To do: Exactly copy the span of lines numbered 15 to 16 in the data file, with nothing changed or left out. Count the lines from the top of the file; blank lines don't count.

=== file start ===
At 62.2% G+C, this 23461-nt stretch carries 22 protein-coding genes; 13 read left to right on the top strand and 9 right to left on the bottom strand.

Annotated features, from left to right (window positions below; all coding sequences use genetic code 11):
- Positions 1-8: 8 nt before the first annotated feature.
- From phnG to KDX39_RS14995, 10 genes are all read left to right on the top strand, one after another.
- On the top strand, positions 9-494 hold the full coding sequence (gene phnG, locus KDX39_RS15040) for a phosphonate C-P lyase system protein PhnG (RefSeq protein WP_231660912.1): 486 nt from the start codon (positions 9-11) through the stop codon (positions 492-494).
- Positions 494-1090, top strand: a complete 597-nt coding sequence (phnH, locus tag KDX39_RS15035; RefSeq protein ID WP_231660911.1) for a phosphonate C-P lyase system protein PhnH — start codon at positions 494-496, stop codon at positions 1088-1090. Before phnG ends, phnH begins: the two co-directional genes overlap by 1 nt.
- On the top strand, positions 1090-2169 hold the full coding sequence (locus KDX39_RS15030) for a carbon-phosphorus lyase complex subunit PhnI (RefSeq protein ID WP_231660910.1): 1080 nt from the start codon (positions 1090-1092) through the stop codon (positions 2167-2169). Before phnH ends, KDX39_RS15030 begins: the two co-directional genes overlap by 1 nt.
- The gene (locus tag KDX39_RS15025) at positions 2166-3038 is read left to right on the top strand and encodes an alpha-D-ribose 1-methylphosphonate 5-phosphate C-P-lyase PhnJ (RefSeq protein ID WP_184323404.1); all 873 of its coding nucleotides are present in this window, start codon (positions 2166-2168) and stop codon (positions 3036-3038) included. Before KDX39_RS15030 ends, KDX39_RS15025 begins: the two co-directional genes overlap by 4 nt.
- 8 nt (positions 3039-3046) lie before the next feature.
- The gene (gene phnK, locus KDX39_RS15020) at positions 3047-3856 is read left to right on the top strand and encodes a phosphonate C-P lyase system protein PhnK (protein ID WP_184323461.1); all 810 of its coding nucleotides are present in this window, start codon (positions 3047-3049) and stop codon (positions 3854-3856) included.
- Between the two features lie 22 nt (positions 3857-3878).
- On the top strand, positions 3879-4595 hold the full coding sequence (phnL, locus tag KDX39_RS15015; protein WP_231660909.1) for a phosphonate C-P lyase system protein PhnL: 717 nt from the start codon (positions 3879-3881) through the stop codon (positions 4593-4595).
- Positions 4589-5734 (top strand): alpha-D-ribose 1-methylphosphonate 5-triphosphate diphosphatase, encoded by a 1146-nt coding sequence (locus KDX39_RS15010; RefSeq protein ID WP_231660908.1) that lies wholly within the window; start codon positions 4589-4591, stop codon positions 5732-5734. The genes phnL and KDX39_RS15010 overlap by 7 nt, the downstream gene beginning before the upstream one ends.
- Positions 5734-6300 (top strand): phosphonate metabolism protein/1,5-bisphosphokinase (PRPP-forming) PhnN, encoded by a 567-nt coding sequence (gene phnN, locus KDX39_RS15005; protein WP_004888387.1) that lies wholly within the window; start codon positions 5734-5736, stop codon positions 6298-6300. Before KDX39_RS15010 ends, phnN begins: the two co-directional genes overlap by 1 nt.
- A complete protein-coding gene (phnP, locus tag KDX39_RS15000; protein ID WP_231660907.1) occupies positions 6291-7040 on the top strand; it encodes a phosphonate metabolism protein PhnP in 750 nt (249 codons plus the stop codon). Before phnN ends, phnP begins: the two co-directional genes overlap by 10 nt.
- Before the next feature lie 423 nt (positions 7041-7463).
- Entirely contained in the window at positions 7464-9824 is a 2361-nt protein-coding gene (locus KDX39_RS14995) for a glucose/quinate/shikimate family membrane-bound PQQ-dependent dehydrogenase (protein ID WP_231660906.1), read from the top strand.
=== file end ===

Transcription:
- A complete protein-coding gene (phnP, locus tag KDX39_RS15000; protein ID WP_231660907.1) occupies positions 6291-7040 on the top strand; it encodes a phosphonate metabolism protein PhnP in 750 nt (249 codons plus the stop codon). Before phnN ends, phnP begins: the two co-directional genes overlap by 10 nt.
- Before the next feature lie 423 nt (positions 7041-7463).